Fat-Soluble Vitamins

Food Toxicology 2(2+0)
Lesson 16 : Toxicity of Nutrients

Fat-Soluble Vitamins

Excessive intakes of vitamin A compounds result in permanent liver damage and stunted growth. Usually, toxic symptoms are reversed when excessive intakes are ceased. Common foods do not present a problem; uncommon items such as polar bear liver, or shark, halibut, and cod liver oils, which may have up to 30,000 mg/g compared to the normal daily recommendation of 1000 mg/g, may cause problems.

Acute toxicities in adult humans may not be easily achieved with common supplements; however, children can be at risk. Acute toxicity can appear in matter of hours. Symptoms include anorexia, bulging fontanelles, hyperirritability, vomiting, headaches, dizziness, drowsiness, and erythematous swelling. Chronic toxicity may take a few to several months to express clinical symptoms such as anorexia, headache, sore muscles, bleeding lips, hair loss, cracking and peeling skin, nose bleed, liver and spleen enlargement, and anemia.

Excessive vitamin D intakes have resulted in a variety of toxic effects, including death. Excessive ingestion of fish liver oils or supplements can lead to hypercalcemia, membrane damage, hypertension, cardiac insufficiency, renal failure, and hypochromic anemia. Often, withdrawing the vitamin can reverse the symptoms. Levels five times the recommended daily intake can be toxic, especially to children. Concentrations not more than 10 to 20 mg/d can be considered safe. Acute toxicity symptoms include anorexia, nausea, vomiting, diarrhea, headache, polyuria, and polydipsia, usually 2 to 8 d following ingestion. Chronic symptoms include weight loss, pallor, constipation, fever, hypercalcemia, and calcium deposition in soft tissues.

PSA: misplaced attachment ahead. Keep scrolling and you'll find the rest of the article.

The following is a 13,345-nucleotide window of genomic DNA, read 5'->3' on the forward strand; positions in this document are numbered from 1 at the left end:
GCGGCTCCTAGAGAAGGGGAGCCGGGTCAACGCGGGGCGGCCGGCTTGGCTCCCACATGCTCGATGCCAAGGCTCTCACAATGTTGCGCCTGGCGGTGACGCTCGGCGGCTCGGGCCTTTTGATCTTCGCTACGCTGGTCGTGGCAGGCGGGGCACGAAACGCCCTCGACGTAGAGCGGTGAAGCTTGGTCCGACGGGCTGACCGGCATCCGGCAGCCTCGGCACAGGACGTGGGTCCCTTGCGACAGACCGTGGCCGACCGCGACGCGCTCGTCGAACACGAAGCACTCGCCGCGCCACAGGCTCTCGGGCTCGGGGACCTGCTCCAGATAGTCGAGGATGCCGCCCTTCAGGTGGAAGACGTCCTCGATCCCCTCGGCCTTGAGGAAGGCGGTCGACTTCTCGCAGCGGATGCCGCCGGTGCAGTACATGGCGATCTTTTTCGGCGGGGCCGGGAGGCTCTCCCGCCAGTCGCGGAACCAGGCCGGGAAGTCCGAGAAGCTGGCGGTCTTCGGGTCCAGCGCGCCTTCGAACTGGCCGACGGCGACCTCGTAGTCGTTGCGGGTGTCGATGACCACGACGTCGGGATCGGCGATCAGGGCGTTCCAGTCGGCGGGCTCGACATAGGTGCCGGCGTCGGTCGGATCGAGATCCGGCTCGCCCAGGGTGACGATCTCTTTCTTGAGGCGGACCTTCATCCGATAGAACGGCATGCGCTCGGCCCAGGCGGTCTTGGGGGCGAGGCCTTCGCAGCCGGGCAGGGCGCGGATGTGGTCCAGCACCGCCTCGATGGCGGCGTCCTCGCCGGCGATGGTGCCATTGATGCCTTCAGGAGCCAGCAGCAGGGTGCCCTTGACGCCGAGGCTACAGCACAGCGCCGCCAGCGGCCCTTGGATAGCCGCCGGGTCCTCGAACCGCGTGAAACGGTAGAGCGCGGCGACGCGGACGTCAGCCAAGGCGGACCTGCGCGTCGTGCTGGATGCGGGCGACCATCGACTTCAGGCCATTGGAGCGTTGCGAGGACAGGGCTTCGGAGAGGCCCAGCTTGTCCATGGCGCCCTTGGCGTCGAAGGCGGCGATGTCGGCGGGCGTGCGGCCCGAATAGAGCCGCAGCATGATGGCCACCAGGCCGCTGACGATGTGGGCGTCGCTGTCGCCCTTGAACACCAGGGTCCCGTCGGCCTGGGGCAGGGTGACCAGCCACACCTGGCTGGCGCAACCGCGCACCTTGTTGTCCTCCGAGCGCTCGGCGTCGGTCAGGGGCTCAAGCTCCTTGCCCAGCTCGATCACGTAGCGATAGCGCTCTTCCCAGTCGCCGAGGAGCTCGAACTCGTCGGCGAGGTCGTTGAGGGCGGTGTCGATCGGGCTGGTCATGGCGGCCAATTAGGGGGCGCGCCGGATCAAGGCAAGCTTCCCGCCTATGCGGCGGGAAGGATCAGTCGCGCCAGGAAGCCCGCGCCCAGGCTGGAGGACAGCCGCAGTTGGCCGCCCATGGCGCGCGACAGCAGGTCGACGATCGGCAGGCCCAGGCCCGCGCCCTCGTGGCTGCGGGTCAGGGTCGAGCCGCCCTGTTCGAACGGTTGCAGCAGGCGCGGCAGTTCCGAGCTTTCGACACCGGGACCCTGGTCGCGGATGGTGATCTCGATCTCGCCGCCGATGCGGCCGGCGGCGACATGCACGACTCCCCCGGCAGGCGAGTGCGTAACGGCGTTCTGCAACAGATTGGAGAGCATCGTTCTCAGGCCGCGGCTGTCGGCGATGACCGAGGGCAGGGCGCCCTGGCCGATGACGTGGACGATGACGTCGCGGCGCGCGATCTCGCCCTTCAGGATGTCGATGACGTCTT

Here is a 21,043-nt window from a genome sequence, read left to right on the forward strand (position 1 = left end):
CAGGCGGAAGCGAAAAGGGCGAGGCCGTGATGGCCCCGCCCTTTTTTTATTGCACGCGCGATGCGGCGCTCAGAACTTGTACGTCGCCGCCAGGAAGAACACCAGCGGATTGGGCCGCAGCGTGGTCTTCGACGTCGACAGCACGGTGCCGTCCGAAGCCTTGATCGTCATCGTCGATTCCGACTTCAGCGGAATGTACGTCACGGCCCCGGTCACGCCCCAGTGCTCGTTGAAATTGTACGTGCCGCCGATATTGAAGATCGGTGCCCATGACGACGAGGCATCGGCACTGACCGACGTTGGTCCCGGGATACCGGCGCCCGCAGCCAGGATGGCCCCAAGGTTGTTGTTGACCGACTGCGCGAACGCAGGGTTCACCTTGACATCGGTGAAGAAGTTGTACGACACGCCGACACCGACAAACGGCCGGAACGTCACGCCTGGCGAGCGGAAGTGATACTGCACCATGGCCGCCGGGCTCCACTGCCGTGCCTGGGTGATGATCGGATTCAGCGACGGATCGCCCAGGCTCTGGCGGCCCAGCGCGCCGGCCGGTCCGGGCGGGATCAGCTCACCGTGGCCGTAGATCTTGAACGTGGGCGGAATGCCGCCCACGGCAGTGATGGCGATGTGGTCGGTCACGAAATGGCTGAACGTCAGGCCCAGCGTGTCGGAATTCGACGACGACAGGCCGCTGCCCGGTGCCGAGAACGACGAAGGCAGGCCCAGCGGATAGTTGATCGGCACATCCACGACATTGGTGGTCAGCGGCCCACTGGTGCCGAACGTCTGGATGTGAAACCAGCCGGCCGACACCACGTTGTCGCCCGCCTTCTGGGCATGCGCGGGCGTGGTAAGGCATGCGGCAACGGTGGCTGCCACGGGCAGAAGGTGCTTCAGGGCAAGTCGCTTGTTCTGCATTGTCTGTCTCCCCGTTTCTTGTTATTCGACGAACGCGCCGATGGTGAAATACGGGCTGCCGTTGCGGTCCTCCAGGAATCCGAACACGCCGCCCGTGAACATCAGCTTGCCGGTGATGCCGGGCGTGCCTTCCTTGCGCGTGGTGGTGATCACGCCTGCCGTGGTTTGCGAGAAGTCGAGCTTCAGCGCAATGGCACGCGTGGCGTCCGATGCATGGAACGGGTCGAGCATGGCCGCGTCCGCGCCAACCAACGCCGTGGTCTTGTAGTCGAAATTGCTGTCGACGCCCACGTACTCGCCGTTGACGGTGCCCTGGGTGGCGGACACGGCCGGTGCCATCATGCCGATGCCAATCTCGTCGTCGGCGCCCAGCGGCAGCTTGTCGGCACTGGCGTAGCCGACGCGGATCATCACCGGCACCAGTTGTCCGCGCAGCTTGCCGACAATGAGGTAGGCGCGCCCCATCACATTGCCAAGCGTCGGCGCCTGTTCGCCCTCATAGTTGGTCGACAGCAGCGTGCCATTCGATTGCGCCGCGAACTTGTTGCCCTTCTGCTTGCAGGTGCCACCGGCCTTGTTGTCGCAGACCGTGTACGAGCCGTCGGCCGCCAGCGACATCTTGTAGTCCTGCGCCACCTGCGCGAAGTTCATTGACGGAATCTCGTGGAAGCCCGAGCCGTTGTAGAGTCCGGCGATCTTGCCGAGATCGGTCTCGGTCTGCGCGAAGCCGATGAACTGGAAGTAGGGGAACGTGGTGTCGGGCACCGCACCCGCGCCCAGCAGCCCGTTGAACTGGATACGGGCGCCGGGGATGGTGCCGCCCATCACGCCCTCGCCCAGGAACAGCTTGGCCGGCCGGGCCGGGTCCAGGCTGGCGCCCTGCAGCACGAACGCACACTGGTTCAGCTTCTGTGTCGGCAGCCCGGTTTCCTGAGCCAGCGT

Excess amounts of vitamin E can antagonize vitamin K’s role in the clotting mechanism. Although vitamin K is fat soluble, it is readily excreted from the body, making toxicity unlikely. However, one form of vitamin K known as menadione, which is water soluble, is extremely toxic at high concentrations, leading to jaundice and hemolytic anemia.

Last modified: Thursday, 23 February 2012, 10:33 AM